The beautiful yearly cycle of seasons, as seen from space.
Friday is the summer solstice, the longest day of the year and the start of the summer season. (Meteorologists would say that summer is defined as the three hottest months of the year — June, July, and August.) But never mind that. We can celebrate today. A Google Doodle even marks the occasion.
As we do, it’s worth thinking about the great celestial cycle that causes the seasons on our planet. The seasons, and the changing length of daylight hours throughout the year, are all due to one fact: Earth spins on a tilted axis.
The tilt — possibly caused by a massive object hitting Earth billions of years ago — means that for half the year, the North Pole is pointed toward the sun (as in the picture below).
For the other half of the year, the South Pole gets more light.
Up next is probably the coolest demonstration of what that means for life on Earth. It’s a time-lapse demonstration of the phenomenon shot over the course of a whole year from space. In the video, you can see how the line separating day from night (called the terminator) swings back and forth from the poles during the year. Half the globe is always illuminated, but where the dividing line is between day and night is always changing.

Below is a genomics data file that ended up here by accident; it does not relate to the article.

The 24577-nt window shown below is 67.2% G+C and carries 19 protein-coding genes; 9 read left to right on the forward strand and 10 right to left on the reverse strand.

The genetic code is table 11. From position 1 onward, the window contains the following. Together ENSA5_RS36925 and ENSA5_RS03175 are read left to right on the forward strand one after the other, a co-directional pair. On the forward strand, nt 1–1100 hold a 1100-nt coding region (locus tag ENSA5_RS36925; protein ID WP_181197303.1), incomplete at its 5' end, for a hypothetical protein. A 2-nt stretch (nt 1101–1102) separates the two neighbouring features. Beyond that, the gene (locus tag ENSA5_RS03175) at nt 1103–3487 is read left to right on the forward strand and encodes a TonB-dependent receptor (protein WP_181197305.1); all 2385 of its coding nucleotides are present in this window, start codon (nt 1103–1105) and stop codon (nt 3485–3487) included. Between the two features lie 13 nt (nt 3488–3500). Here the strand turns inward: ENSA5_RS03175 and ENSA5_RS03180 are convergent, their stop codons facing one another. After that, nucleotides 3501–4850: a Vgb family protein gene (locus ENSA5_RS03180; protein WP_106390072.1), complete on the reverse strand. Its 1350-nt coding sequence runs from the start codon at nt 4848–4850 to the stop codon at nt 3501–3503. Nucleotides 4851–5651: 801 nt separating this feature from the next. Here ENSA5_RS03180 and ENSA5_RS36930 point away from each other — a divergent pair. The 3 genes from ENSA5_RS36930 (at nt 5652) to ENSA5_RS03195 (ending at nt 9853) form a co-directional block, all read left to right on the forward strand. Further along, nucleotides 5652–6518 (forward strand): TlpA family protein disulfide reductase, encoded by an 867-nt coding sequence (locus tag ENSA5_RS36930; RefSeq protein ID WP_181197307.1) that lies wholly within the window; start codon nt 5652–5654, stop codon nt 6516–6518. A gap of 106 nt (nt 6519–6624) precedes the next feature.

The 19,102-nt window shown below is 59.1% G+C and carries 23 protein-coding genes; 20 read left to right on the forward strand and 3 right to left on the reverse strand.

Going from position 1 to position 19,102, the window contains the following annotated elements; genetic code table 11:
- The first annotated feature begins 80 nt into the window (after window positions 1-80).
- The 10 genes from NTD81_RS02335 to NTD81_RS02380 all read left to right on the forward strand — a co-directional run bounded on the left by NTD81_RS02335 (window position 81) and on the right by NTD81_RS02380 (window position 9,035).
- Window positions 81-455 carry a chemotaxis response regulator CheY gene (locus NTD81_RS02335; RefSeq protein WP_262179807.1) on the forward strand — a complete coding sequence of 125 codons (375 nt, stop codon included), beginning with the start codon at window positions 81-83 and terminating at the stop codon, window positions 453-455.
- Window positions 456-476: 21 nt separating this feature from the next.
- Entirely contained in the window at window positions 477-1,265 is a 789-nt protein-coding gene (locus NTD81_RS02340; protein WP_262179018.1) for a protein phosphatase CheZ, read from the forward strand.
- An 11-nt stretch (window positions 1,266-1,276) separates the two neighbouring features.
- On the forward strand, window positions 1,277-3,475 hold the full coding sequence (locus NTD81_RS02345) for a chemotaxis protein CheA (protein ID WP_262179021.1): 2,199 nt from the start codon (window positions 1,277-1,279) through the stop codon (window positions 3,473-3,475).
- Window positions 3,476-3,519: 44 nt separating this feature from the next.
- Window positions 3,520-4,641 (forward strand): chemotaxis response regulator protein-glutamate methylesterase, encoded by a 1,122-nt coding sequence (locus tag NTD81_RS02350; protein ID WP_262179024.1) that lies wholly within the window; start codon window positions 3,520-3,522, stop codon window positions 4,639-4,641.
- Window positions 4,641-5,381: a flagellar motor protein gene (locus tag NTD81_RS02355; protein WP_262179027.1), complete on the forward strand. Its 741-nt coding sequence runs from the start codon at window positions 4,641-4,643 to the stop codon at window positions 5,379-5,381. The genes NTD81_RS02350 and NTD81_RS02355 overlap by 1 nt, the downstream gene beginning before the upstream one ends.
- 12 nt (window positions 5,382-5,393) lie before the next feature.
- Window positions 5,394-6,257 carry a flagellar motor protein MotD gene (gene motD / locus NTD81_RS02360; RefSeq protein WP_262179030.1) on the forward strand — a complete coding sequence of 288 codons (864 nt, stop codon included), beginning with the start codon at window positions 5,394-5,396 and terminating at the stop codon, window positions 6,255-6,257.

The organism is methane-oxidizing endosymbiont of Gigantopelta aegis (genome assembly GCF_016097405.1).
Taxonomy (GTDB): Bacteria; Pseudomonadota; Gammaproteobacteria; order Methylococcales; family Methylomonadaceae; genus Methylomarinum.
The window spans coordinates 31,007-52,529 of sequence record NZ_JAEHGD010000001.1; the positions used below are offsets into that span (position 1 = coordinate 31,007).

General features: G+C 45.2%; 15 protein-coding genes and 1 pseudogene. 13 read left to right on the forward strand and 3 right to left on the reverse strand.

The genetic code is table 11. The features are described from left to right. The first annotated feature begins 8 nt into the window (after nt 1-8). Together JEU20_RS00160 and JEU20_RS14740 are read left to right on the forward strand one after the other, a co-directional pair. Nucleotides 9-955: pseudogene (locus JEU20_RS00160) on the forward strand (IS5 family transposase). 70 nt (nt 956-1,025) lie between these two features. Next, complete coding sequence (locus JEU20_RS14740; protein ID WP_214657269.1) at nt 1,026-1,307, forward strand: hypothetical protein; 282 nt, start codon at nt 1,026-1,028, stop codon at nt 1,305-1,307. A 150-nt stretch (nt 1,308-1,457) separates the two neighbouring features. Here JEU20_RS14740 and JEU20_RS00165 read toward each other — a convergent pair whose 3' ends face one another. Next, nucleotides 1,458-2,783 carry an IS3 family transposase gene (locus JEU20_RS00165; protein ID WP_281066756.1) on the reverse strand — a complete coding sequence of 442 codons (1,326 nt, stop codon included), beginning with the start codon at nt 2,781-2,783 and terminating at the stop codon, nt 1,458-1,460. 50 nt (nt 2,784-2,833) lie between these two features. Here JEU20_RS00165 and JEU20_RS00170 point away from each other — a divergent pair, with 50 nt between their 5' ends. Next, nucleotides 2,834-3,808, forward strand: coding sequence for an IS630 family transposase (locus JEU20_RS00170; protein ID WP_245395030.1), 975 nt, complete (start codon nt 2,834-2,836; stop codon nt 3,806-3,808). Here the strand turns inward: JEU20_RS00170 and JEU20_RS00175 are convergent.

Here’s another fun way to visualize the extreme of the summer solstice. In 2013, a resident of Alberta, Canada, took this pinhole camera photograph of the sun’s path throughout the year and shared it with the astronomy website EarthSky. You can see the dramatic change in the arc of the sun from December to June. (You can easily make a similar image at home. All you need is a can, photo paper, some tape, and a pin. Instructions here.)
The cycles of seasons are one of the constants of life on Earth. You can read more about them here.